Maybe we’re not passed the point of being able to have civil dialogue just yet. We can hope, at the very least.
Results from the Rhode Island Foundation’s ambitious social experiment – Together RI – has outlined positive potential for our society’s ability to gather together and discuss big-picture topics without devolving into personal insults or other forms of degradation.
Nearly 1,300 people from all around the state took time to gather and eat with strangers. And although anybody with a particularly vocal uncle or other relative understands the unspoken rule of dining together with others – avoid topics that are considered too serious, primarily politics, at all costs – these strangers were able to talk about serious matters in a way that was respectful and allowed everyone to have their own opinion, regardless of whether or not they agreed as the last meatball was eaten.
This, alone, is an encouraging result that, in our view, renders the experiment a success in an age of social media negativity. However, the scope of the results also leaves much to be desired in terms of who was willing to participate in these types of forums – where people are asked questions in the hopes that their answers will be taken into consideration by those in power to make changes on their behalf.
Of the respondents, a vast majority of them were white and older than 55 years of age. About half of the respondents reported making $75,000 or more, despite the median household income in Rhode Island being closer to $55,000. This is not to say the Rhode Island Foundation is at fault for this fact – they provided the basis for a fascinating experiment on their dime, and it was up to the members of the communities themselves to show up – but to not point out these limitations would be folly.
Despite the crucial lack of widespread perspective from minority races and younger people in the state, the analysis conducted by the University of Rhode Island did a good job breaking down what they could from the data to try and make some overarching observations about how people view issues in the state and make that information available for others to come to conclusions.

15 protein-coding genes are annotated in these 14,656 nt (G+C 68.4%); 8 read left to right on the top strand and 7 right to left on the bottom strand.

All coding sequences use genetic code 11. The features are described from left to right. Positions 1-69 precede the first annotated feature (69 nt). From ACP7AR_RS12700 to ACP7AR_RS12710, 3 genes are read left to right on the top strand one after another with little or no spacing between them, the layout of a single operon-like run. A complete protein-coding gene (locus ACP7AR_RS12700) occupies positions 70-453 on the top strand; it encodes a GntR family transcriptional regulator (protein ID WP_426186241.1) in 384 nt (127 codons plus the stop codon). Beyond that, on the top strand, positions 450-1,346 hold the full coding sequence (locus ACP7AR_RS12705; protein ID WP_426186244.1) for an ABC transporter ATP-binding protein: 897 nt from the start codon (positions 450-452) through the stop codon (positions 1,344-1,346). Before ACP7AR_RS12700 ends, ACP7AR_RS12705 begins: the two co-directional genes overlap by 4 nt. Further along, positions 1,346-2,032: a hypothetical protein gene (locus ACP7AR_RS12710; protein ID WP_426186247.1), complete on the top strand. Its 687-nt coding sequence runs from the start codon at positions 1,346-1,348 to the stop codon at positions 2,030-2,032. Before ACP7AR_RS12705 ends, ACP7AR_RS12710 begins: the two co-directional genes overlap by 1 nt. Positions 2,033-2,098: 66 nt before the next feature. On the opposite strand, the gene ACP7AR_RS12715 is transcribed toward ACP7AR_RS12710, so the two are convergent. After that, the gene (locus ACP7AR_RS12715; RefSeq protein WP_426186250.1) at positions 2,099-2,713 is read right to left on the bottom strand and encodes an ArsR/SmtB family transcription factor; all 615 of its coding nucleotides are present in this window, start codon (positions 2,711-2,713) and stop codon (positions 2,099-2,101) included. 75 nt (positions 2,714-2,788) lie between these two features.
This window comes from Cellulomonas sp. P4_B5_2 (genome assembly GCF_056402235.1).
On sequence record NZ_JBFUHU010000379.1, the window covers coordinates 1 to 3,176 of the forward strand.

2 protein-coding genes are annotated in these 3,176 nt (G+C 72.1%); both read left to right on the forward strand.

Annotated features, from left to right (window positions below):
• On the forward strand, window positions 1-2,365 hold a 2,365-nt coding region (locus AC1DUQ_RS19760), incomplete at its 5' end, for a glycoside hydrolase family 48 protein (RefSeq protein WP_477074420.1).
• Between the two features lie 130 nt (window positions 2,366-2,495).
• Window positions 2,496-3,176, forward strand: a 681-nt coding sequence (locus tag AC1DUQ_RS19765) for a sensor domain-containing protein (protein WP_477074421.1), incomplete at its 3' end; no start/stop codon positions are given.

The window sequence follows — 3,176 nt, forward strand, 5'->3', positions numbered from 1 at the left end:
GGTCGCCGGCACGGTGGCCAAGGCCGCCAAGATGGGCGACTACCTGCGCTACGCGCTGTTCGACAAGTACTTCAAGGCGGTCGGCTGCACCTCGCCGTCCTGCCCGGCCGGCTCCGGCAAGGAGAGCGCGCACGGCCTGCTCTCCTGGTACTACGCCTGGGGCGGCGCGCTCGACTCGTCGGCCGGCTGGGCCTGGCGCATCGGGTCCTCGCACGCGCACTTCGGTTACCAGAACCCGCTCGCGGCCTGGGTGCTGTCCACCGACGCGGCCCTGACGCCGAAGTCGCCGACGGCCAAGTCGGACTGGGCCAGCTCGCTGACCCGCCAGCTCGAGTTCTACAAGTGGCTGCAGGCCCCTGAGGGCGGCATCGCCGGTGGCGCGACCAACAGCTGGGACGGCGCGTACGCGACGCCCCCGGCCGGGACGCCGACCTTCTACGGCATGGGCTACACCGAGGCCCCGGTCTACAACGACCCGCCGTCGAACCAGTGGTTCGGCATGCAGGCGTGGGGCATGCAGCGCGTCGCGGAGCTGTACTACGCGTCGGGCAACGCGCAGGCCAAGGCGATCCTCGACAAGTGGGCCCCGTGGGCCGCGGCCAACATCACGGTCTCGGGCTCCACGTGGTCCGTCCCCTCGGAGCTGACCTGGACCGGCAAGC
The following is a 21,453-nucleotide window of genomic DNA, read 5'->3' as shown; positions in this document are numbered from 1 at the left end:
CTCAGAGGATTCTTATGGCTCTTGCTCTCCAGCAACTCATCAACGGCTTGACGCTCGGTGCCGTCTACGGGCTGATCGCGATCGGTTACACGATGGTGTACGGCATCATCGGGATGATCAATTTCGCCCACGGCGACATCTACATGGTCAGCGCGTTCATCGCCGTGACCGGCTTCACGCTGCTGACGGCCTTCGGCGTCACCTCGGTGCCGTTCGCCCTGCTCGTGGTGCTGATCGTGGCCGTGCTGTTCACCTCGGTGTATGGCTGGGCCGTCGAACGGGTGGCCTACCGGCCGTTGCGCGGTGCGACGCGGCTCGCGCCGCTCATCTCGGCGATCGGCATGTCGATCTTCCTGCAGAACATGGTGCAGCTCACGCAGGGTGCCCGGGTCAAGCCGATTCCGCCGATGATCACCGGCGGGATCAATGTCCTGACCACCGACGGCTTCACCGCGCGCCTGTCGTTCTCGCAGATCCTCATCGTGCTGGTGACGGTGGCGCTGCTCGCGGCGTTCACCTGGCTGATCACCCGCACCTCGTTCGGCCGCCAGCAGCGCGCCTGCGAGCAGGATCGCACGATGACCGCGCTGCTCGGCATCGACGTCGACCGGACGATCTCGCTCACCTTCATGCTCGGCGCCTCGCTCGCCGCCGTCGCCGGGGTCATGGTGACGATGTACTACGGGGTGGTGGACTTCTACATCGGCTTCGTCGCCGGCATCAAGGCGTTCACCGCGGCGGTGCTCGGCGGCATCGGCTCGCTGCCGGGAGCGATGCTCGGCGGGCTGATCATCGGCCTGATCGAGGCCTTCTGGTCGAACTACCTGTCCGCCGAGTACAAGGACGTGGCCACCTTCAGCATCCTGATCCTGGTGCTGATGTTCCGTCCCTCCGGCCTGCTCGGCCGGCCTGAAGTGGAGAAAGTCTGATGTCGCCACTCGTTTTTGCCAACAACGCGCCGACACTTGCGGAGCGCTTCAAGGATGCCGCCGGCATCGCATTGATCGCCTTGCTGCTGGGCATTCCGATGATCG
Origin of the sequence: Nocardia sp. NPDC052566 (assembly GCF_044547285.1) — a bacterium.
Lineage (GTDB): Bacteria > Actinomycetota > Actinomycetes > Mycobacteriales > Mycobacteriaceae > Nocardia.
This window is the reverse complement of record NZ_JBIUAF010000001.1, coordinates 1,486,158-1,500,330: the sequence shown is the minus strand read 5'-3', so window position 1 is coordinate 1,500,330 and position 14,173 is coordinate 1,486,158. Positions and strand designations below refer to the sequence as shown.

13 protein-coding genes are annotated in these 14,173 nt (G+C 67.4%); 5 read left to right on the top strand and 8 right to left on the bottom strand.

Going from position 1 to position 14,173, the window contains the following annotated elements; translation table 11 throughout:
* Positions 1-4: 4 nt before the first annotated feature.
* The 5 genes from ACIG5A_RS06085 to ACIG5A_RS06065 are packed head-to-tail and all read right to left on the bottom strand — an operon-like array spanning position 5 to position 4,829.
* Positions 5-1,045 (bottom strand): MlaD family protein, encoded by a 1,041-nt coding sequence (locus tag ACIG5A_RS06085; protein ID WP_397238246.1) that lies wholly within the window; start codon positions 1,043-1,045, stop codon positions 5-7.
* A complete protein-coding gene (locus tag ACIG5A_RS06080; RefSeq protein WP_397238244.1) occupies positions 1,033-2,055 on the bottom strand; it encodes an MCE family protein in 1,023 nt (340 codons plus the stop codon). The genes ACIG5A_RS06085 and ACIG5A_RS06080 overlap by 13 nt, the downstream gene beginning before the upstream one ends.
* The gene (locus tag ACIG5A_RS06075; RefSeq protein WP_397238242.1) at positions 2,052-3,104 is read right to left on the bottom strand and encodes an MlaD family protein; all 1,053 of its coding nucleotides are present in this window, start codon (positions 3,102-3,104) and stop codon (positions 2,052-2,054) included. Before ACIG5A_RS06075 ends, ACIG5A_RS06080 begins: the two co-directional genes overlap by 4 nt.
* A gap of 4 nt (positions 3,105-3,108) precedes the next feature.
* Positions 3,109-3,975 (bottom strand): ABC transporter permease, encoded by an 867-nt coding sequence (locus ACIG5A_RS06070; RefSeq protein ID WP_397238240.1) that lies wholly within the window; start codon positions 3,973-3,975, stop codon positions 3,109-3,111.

One thing is certain from a brief study of the data – Rhode Islanders cherish their small state, and they view the environment and ready access to nature as incredibly important.
Out of the nearly 1,000 people that answered the survey questions provided to them, the top two most common responses – whether they were negative or positive – involved the environment (number one) and the sense of community (number two), with education, business and the small size of the state rounding out the top five.
Broken down further, the number one and two biggest strengths listed by respondents were essentially equal, with 19.47 percent of respondents saying the state’s natural resources was its biggest asset, and 19.3 percent saying it was the small size of the state that was Rhode Island’s biggest strength. The next closest strength, sense of community, wasn’t even close to these two at 11.87 percent.
Another theme was a sense of optimism. While respondents felt that business and education was not being fully optimized in the state, those two topics were also listed as the number one and two biggest area of opportunity to improve in the state.
As for challenges, although reportedly plenty of people simply said “taxes” without much further explanation – as could be expected – surprisingly, social issues actually topped the list as the number one challenge facing the state, with special attention paid to the opioid crisis, mental health treatment availability and concerns over elder care. This attention to issues affecting their fellow Rhode Islander over simply complaining about taxes was a nice surprise among the data, however the lack of diversity among participants was possibly seen in this area, as only 2.22 percent of the overall respondents felt that diversity and culture was a challenge in the state.
There is plenty more data to go through, and you can look it up for yourself if you wish to learn more about the individualized data pertaining to each community that participated. However, the overarching message to take from this, we believe, is that more people need to experience an actual conversation about issues rather than the venomous experience of shouting your opinion onto other via the internet.
For the first time in society we are able to bypass natural feelings of human empathy and instilled upbringings that taught us not to degrade others by, instead, typing something mean through a keyboard. People who would otherwise never say something nasty to another person to their face now have the unprecedented ability to do it electronically, sometimes anonymously, which sociology is already teaching us is having dastardly effects on our collective morality.
By gathering, breaking bread together and talking, we afford the opportunity to break down these synthetic walls and negative perceptions of one another. We applaud the Rhode Island Foundation for reminding us that conversations in person can become so much more than simply dining room banter.